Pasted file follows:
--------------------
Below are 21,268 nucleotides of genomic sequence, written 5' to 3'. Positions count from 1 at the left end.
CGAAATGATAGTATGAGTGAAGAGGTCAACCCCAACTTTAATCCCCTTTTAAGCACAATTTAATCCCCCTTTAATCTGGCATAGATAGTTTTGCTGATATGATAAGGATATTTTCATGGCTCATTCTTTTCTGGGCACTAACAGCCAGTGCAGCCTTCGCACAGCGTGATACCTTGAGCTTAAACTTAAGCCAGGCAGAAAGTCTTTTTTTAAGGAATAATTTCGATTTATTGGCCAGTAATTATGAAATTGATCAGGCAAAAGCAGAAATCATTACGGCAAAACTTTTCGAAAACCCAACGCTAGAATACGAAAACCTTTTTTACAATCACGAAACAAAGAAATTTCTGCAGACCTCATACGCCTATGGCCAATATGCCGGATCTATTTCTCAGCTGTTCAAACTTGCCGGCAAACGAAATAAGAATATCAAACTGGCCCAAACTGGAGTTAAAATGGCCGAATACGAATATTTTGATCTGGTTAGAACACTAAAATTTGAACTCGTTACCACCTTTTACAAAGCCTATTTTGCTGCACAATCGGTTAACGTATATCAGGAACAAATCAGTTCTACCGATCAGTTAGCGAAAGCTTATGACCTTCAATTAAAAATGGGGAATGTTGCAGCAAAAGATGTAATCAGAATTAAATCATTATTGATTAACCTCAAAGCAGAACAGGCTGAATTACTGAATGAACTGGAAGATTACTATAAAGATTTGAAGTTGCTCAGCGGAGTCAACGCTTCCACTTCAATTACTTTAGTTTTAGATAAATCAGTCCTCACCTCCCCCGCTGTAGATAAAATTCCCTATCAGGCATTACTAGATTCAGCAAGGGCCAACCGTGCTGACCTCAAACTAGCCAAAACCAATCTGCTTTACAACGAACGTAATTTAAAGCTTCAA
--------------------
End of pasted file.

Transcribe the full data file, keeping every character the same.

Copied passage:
Below are 21,268 nucleotides of genomic sequence, written 5' to 3'. Positions count from 1 at the left end.
CGAAATGATAGTATGAGTGAAGAGGTCAACCCCAACTTTAATCCCCTTTTAAGCACAATTTAATCCCCCTTTAATCTGGCATAGATAGTTTTGCTGATATGATAAGGATATTTTCATGGCTCATTCTTTTCTGGGCACTAACAGCCAGTGCAGCCTTCGCACAGCGTGATACCTTGAGCTTAAACTTAAGCCAGGCAGAAAGTCTTTTTTTAAGGAATAATTTCGATTTATTGGCCAGTAATTATGAAATTGATCAGGCAAAAGCAGAAATCATTACGGCAAAACTTTTCGAAAACCCAACGCTAGAATACGAAAACCTTTTTTACAATCACGAAACAAAGAAATTTCTGCAGACCTCATACGCCTATGGCCAATATGCCGGATCTATTTCTCAGCTGTTCAAACTTGCCGGCAAACGAAATAAGAATATCAAACTGGCCCAAACTGGAGTTAAAATGGCCGAATACGAATATTTTGATCTGGTTAGAACACTAAAATTTGAACTCGTTACCACCTTTTACAAAGCCTATTTTGCTGCACAATCGGTTAACGTATATCAGGAACAAATCAGTTCTACCGATCAGTTAGCGAAAGCTTATGACCTTCAATTAAAAATGGGGAATGTTGCAGCAAAAGATGTAATCAGAATTAAATCATTATTGATTAACCTCAAAGCAGAACAGGCTGAATTACTGAATGAACTGGAAGATTACTATAAAGATTTGAAGTTGCTCAGCGGAGTCAACGCTTCCACTTCAATTACTTTAGTTTTAGATAAATCAGTCCTCACCTCCCCCGCTGTAGATAAAATTCCCTATCAGGCATTACTAGATTCAGCAAGGGCCAACCGTGCTGACCTCAAACTAGCCAAAACCAATCTGCTTTACAACGAACGTAATTTAAAGCTTCAA